Months spent indoors during the pandemic have led many of us to ponder whether our home’s design really holds together. While it’s relatively simple to decorate an individual room, it’s somewhat more challenging to come up with a scheme that flows comfortably from one space to the next. “If a home lacks flow, then it’s simply a random collection of design ideas that don’t work together,” says Brett Johnson, owner and chief creative director of Portland- and Bath-based Maine Street Design Co. “While some people like to have rooms that have unique personalities, we always coach our clients to think about threads that will unify the entire design concept.” Here, Johnson explains how to weave together a whole-house look you’ll be happy to live with.
What are the keys to a cohesive design?
It’s all about common elements. For example, in the Falmouth Foreside home featured here, we created a neutral color palette and used complementary fabrics and natural materials, like wood and stone — along with some metals — in each room to create design flow. We also considered the world outside the windows and brought in seasonal tones, including the shifting hues of nearby blueberry barrens and the orange leaves of fall.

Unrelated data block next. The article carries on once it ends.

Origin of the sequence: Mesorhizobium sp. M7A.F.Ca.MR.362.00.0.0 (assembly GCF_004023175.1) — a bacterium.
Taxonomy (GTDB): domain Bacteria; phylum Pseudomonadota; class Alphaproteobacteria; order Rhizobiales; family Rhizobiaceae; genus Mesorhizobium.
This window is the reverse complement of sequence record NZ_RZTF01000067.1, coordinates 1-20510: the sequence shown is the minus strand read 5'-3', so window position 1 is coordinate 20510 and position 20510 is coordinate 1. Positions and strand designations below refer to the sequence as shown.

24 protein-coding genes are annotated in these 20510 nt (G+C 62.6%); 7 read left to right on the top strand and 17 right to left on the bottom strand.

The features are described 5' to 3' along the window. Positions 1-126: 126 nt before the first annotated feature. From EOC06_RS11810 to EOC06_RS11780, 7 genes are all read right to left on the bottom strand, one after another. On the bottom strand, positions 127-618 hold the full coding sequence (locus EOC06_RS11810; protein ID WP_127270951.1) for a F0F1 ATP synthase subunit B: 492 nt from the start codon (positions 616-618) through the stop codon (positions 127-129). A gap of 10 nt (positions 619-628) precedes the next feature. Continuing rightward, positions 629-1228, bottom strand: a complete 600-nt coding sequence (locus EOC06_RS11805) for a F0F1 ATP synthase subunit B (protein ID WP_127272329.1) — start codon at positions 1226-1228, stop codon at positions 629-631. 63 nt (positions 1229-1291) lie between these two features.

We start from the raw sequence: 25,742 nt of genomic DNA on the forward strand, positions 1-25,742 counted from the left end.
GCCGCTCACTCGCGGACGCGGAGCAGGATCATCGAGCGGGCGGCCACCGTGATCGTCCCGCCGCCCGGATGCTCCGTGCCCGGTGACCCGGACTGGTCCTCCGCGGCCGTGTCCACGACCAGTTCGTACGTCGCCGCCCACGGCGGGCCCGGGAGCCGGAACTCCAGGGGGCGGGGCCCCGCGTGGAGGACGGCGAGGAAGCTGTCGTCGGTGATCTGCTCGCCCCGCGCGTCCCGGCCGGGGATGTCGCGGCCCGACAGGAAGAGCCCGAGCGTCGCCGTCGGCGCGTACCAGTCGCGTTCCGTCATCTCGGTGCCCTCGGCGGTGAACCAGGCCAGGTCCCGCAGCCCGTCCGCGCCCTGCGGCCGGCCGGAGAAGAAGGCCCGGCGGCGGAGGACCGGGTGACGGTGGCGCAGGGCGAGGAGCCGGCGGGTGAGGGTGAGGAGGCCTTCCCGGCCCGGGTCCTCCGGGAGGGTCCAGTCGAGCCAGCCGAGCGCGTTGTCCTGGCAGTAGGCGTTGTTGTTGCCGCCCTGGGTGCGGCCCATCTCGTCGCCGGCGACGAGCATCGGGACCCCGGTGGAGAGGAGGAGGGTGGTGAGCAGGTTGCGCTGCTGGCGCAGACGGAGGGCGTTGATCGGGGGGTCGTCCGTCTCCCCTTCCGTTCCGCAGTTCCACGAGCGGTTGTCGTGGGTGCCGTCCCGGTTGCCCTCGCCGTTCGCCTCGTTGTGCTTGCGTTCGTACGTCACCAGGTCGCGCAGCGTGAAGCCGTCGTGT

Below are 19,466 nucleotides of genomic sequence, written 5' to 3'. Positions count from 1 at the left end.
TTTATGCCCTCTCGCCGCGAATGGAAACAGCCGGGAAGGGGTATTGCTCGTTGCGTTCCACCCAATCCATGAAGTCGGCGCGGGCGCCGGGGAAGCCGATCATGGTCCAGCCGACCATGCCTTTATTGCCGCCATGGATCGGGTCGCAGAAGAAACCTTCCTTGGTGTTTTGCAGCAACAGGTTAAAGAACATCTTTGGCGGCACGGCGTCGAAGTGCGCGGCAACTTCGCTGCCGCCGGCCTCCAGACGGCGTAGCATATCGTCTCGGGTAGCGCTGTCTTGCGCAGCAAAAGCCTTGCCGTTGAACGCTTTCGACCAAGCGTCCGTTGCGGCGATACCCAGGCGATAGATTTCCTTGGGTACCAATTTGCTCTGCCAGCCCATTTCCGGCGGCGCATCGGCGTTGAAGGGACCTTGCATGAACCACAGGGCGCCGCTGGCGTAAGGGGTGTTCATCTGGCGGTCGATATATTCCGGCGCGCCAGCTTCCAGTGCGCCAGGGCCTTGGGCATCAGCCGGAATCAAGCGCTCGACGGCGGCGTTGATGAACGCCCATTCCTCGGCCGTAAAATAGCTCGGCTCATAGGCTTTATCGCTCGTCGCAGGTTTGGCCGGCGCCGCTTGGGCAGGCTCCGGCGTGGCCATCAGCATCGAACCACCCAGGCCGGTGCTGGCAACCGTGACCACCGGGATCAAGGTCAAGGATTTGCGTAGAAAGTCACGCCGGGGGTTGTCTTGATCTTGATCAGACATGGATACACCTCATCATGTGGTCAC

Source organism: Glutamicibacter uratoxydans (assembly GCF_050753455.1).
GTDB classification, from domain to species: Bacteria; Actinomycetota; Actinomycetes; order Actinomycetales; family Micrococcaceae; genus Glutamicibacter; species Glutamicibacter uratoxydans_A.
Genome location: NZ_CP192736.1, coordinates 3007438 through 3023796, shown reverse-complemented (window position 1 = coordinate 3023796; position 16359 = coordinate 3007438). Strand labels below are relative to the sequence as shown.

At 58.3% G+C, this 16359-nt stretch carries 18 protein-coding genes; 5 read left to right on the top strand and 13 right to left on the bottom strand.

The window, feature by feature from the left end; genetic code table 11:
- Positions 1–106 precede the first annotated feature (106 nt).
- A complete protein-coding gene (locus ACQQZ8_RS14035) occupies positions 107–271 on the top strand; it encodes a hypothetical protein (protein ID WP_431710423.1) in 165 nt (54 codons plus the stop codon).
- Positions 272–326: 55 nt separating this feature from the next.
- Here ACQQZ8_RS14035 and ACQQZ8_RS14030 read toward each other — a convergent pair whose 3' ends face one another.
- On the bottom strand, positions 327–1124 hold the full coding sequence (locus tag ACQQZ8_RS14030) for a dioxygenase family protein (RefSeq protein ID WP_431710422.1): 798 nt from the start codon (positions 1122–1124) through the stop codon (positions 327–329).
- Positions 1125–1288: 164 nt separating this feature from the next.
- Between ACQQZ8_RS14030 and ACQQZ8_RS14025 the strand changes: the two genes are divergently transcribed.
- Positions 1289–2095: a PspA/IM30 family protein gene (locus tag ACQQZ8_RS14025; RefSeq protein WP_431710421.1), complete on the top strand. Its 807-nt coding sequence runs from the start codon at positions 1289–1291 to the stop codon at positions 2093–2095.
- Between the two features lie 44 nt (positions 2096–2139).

Short of a wholesale redesign, how can you address a home that doesn’t feel consistent?
We encourage clients to walk from room to room and make notes on colors, patterns, art, and furniture styles they have, then think about the common denominators. Once the commonalities are understood, it’s easy to make simple changes, like painting a wall an accent color, changing lampshades, rearranging furniture, or moving art to create a more cohesive look and feel.
How do you keep a unified design from feeling one-note?
There’s a three-word answer to that question: avoid matchy-matchy.